Talk Show Host Mel Robbins’ Sunday-Night ‘Calendar Meeting’ Is the Secret to a Smooth Work Week

Mel Robbins is like so many of us. She’s a working mom with three kids and a demanding schedule. She’s been through bouts of crippling anxiety. She’s experienced fear and self-doubt. She knows what it’s like to depend on her husband to keep her household running and the struggle that comes with being the breadwinner. But Mel turned her doubt around and launched it into a career that has her inspiring, motivating and coaching people around the world. It led to her hosting The Mel Robbins Show—a talk show that launched in fall 2019 with the sole purpose of inspiring people to take the little steps needed to change their lives—and mindset—for good.

We’ve heard from so many fellow working moms who want to excel at work but stay focused when at home—who want to enjoy their success without making their family feel second best. So, we presented Mel with four of the biggest issues many working moms face. She weighed in with some tough love, strong feedback and revolutionary advice. Read on for Mel’s new rules for helping ourselves, staying connected to our families and saving our sanity.

Eliminating the Guilt of—GASP—Liking Work and Enjoying Going to the Office The Issue: How to deal when the guilt you have over being a working mom isn’t necessarily about being away from the kids—but actually over LIKING your job and career path?

Mel’s Take: “Women are very conflicted about their ambition. We’re fed this message around being “perfect” mothers, and that being a good mother means you have to be present all the time and you have to love what you’re doing. I can relate to this as I love what I do for a living. In fact, I don’t even view it as work. I can tip into having an unhealthy relationship with what I do professionally because I love it so much. But I believe that there are phases to being a mother. There are some phases of your child’s life that you will be perfect. There are some phases that you’re going to love, and there are phases that you’re going to hate. I was a terrible parent when I had little kids. I am not detail oriented, I am not patient, I am not interested in the things that little kids are interested in—thankfully, my husband is all of those things. I probably loved my work more than I loved parenting during that time because when you’re at work, you feel validated. When you’re at work, you feel seen. When you’re at work, if you’re doing something that is interesting to you, you also feel engaged and motivated.”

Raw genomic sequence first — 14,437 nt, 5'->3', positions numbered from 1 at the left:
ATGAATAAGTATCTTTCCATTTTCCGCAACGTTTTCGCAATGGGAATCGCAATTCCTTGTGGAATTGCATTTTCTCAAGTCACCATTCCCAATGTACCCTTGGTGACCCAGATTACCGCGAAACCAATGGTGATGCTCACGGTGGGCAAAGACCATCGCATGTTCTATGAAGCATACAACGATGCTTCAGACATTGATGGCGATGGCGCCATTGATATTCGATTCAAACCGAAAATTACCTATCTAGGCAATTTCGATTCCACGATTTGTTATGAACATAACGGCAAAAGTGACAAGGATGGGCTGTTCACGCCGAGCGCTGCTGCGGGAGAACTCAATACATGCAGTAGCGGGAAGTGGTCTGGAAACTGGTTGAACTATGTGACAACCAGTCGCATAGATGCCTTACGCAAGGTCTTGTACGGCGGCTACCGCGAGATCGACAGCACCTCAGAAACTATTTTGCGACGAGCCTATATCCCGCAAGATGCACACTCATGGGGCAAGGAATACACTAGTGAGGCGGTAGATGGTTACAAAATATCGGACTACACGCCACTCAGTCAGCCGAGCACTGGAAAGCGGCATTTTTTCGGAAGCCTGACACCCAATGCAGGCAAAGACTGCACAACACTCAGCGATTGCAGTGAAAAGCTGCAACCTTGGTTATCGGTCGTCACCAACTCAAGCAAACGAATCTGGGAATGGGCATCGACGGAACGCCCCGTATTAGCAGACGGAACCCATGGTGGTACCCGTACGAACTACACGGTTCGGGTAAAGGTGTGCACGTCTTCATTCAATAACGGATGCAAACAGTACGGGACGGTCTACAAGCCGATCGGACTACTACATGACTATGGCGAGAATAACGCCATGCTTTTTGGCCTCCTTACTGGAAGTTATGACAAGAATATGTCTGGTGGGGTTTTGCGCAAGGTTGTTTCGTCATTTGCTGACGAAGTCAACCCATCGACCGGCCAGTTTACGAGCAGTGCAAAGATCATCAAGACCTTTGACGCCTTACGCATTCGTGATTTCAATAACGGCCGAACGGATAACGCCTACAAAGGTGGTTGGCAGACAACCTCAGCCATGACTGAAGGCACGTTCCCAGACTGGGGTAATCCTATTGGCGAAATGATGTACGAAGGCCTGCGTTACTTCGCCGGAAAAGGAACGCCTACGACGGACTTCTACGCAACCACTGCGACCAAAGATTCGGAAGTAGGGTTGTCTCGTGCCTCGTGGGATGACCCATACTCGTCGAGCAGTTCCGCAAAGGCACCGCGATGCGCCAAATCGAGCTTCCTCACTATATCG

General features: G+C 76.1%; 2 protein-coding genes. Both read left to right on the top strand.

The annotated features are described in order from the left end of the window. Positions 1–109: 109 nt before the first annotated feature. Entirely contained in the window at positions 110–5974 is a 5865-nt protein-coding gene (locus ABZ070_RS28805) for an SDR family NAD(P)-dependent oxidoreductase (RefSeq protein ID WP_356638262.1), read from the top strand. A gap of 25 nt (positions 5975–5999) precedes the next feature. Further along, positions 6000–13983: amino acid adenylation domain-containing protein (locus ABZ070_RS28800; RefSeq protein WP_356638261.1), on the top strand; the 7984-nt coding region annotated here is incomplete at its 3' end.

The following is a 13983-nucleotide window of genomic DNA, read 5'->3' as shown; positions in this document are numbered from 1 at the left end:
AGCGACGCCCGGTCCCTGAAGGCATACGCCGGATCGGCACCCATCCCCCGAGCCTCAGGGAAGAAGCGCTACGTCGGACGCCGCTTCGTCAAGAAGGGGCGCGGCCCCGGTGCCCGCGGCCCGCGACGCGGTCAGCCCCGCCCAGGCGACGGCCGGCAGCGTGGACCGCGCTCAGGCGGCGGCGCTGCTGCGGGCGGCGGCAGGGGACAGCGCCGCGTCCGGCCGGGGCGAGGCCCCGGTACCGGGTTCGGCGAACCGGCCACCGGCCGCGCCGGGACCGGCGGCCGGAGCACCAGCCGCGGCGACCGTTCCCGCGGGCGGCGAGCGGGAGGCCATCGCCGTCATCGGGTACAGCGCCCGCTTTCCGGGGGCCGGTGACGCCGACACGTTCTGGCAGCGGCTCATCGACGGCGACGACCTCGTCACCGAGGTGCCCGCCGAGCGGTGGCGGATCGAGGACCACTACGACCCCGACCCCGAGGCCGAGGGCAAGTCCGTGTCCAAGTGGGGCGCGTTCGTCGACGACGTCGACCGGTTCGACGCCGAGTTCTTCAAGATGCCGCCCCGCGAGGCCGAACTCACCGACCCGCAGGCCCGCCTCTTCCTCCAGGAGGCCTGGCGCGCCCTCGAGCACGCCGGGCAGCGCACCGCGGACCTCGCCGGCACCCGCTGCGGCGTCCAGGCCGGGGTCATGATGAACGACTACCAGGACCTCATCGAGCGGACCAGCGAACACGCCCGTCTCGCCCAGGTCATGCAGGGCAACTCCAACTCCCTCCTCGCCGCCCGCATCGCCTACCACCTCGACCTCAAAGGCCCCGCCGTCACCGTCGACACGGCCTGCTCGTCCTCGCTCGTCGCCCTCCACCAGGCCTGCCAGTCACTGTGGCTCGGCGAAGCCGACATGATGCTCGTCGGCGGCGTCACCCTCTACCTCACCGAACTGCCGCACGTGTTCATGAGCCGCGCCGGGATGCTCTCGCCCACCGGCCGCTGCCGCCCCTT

Mel’s Solution: “This isn’t about liking your work more. It’s an issue of if you’re letting your guilt hinder your ambition. The thing that I do know about your kids, every last one of them, is that they benefit when mom is happy. And if you’re happy because you’re an ambitious person and you are pursuing it, that will mean more to your children. It will have a more positive outcome on your children than holding yourself back or being conflicted because you’re working. We often send the wrong message to our kids when we say “Oh, I miss you. Oh, I’m sorry mommy has to go to work. Oh …” Do not do that. Say, “Thank you for supporting me in going to work. I love what I do. Thank you for supporting me in going to work, because it makes me happy that I can make some extra money and we can go to Disney World because of it. Thank you for allowing me to do this thing that I do, because it makes me feel like I’m doing something out there. And I hope that you’re the kind of person that grows up and you not only go to school but you do things like I’m doing.” Changing up just the way you talk about it changes the way your kids will think about it.”

Why is Relaxing Impossible For Me—But Not My Husband?
The Issue: Why as women do we always feel like we can’t just relax? Even after working all day? We either feel like nothing’s gotten done or there’s still things to get done.

Mel’s Take: “All the research shows that women still do the majority of the housework. I think a lot of this has to do with the fact that a lot of us were raised by women that had a life that was a little less busy, and so we grew up in houses where we saw our mothers making breakfast, cooking dinner, doing the laundry, picking up after us… And that your mind’s not turning off because you’re cued to want to pick up the stuff and start the dinner and do all this stuff. And there’s nothing wrong with that, but if it’s not working for you, you can change it. It’s not going to happen subtly. You can’t hint at your partner to suddenly give a shit about this. You can’t ask them and expect them to just develop this new pattern, you have to be deliberate and consistent about shifting it.”